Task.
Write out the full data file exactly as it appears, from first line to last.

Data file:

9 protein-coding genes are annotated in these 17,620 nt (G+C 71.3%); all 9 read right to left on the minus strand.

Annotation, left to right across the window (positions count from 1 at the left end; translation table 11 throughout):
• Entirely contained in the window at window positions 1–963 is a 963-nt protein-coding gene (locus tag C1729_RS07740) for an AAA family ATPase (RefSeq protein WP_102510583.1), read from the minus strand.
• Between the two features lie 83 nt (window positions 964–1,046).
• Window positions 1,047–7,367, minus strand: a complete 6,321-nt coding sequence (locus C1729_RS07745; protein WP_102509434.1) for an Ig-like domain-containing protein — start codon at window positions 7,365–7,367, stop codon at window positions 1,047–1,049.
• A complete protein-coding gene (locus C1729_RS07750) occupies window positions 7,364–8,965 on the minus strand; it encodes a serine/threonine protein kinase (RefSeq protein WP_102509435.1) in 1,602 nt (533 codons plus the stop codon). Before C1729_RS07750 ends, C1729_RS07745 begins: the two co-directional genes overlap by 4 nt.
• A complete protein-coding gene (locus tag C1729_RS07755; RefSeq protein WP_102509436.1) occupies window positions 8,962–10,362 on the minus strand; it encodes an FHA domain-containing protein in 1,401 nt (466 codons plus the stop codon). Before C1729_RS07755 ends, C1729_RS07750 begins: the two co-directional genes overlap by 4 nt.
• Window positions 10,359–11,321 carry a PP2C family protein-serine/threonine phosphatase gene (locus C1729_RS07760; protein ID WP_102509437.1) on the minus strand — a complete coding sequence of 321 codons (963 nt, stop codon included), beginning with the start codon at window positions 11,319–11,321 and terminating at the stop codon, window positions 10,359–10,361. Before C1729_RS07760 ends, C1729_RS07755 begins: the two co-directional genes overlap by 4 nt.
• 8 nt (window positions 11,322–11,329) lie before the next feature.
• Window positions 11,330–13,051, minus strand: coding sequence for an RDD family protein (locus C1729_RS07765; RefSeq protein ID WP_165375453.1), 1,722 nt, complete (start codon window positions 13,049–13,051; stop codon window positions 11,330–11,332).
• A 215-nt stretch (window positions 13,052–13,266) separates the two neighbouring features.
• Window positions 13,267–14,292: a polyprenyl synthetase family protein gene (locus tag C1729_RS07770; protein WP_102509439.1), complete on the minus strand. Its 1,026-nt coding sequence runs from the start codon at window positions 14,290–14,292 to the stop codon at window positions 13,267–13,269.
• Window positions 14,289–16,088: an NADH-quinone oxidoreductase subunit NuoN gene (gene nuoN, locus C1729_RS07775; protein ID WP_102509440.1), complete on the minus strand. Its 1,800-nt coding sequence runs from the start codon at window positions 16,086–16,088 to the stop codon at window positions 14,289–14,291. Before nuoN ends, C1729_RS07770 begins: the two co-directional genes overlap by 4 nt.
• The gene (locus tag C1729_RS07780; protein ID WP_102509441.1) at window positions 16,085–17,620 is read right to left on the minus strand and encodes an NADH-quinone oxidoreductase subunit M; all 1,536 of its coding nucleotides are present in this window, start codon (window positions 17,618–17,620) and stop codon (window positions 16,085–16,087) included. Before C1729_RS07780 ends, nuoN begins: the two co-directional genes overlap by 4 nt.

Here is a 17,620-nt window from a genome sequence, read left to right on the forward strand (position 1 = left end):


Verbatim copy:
9 protein-coding genes are annotated in these 17,620 nt (G+C 71.3%); all 9 read right to left on the minus strand.

Annotation, left to right across the window (positions count from 1 at the left end; translation table 11 throughout):
• Entirely contained in the window at window positions 1–963 is a 963-nt protein-coding gene (locus tag C1729_RS07740) for an AAA family ATPase (RefSeq protein WP_102510583.1), read from the minus strand.
• Between the two features lie 83 nt (window positions 964–1,046).
• Window positions 1,047–7,367, minus strand: a complete 6,321-nt coding sequence (locus C1729_RS07745; protein WP_102509434.1) for an Ig-like domain-containing protein — start codon at window positions 7,365–7,367, stop codon at window positions 1,047–1,049.
• A complete protein-coding gene (locus C1729_RS07750) occupies window positions 7,364–8,965 on the minus strand; it encodes a serine/threonine protein kinase (RefSeq protein WP_102509435.1) in 1,602 nt (533 codons plus the stop codon). Before C1729_RS07750 ends, C1729_RS07745 begins: the two co-directional genes overlap by 4 nt.
• A complete protein-coding gene (locus tag C1729_RS07755; RefSeq protein WP_102509436.1) occupies window positions 8,962–10,362 on the minus strand; it encodes an FHA domain-containing protein in 1,401 nt (466 codons plus the stop codon). Before C1729_RS07755 ends, C1729_RS07750 begins: the two co-directional genes overlap by 4 nt.
• Window positions 10,359–11,321 carry a PP2C family protein-serine/threonine phosphatase gene (locus C1729_RS07760; protein ID WP_102509437.1) on the minus strand — a complete coding sequence of 321 codons (963 nt, stop codon included), beginning with the start codon at window positions 11,319–11,321 and terminating at the stop codon, window positions 10,359–10,361. Before C1729_RS07760 ends, C1729_RS07755 begins: the two co-directional genes overlap by 4 nt.
• 8 nt (window positions 11,322–11,329) lie before the next feature.
• Window positions 11,330–13,051, minus strand: coding sequence for an RDD family protein (locus C1729_RS07765; RefSeq protein ID WP_165375453.1), 1,722 nt, complete (start codon window positions 13,049–13,051; stop codon window positions 11,330–11,332).
• A 215-nt stretch (window positions 13,052–13,266) separates the two neighbouring features.
• Window positions 13,267–14,292: a polyprenyl synthetase family protein gene (locus tag C1729_RS07770; protein WP_102509439.1), complete on the minus strand. Its 1,026-nt coding sequence runs from the start codon at window positions 14,290–14,292 to the stop codon at window positions 13,267–13,269.
• Window positions 14,289–16,088: an NADH-quinone oxidoreductase subunit NuoN gene (gene nuoN, locus C1729_RS07775; protein ID WP_102509440.1), complete on the minus strand. Its 1,800-nt coding sequence runs from the start codon at window positions 16,086–16,088 to the stop codon at window positions 14,289–14,291. Before nuoN ends, C1729_RS07770 begins: the two co-directional genes overlap by 4 nt.
• The gene (locus tag C1729_RS07780; protein ID WP_102509441.1) at window positions 16,085–17,620 is read right to left on the minus strand and encodes an NADH-quinone oxidoreductase subunit M; all 1,536 of its coding nucleotides are present in this window, start codon (window positions 17,618–17,620) and stop codon (window positions 16,085–16,087) included. Before C1729_RS07780 ends, nuoN begins: the two co-directional genes overlap by 4 nt.

Here is a 17,620-nt window from a genome sequence, read left to right on the forward strand (position 1 = left end):